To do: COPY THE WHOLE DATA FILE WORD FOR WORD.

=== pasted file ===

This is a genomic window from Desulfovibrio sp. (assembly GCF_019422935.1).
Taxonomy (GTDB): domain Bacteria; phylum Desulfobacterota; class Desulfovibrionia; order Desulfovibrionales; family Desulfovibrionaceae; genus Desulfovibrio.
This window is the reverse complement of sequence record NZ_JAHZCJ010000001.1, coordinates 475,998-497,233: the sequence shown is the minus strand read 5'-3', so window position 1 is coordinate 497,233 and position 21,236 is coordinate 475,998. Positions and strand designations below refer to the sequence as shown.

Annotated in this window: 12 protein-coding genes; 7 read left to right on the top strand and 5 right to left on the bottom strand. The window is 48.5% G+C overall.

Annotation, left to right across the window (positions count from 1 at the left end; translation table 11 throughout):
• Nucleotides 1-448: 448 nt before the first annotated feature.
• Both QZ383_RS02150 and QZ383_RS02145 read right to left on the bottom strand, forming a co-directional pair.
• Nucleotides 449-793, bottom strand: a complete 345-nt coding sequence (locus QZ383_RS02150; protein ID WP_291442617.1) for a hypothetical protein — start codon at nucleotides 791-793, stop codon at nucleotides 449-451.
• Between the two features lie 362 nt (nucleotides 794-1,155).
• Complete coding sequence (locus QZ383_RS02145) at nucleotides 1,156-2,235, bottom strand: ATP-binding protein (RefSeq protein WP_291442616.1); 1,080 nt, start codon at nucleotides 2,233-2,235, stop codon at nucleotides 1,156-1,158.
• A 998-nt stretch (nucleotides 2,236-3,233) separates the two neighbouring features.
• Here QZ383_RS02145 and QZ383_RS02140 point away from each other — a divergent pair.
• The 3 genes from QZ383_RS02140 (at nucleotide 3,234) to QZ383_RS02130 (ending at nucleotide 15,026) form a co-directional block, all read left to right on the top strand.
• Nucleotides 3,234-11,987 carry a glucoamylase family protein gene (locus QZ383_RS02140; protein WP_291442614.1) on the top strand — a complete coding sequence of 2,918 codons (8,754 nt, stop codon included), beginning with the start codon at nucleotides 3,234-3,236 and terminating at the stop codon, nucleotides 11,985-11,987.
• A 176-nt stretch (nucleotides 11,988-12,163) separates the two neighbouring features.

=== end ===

This is a genomic window from Desulfovibrio sp. (assembly GCF_019422935.1).
Taxonomy (GTDB): domain Bacteria; phylum Desulfobacterota; class Desulfovibrionia; order Desulfovibrionales; family Desulfovibrionaceae; genus Desulfovibrio.
This window is the reverse complement of sequence record NZ_JAHZCJ010000001.1, coordinates 475,998-497,233: the sequence shown is the minus strand read 5'-3', so window position 1 is coordinate 497,233 and position 21,236 is coordinate 475,998. Positions and strand designations below refer to the sequence as shown.

Annotated in this window: 12 protein-coding genes; 7 read left to right on the top strand and 5 right to left on the bottom strand. The window is 48.5% G+C overall.

Annotation, left to right across the window (positions count from 1 at the left end; translation table 11 throughout):
• Nucleotides 1-448: 448 nt before the first annotated feature.
• Both QZ383_RS02150 and QZ383_RS02145 read right to left on the bottom strand, forming a co-directional pair.
• Nucleotides 449-793, bottom strand: a complete 345-nt coding sequence (locus QZ383_RS02150; protein ID WP_291442617.1) for a hypothetical protein — start codon at nucleotides 791-793, stop codon at nucleotides 449-451.
• Between the two features lie 362 nt (nucleotides 794-1,155).
• Complete coding sequence (locus QZ383_RS02145) at nucleotides 1,156-2,235, bottom strand: ATP-binding protein (RefSeq protein WP_291442616.1); 1,080 nt, start codon at nucleotides 2,233-2,235, stop codon at nucleotides 1,156-1,158.
• A 998-nt stretch (nucleotides 2,236-3,233) separates the two neighbouring features.
• Here QZ383_RS02145 and QZ383_RS02140 point away from each other — a divergent pair.
• The 3 genes from QZ383_RS02140 (at nucleotide 3,234) to QZ383_RS02130 (ending at nucleotide 15,026) form a co-directional block, all read left to right on the top strand.
• Nucleotides 3,234-11,987 carry a glucoamylase family protein gene (locus QZ383_RS02140; protein WP_291442614.1) on the top strand — a complete coding sequence of 2,918 codons (8,754 nt, stop codon included), beginning with the start codon at nucleotides 3,234-3,236 and terminating at the stop codon, nucleotides 11,985-11,987.
• A 176-nt stretch (nucleotides 11,988-12,163) separates the two neighbouring features.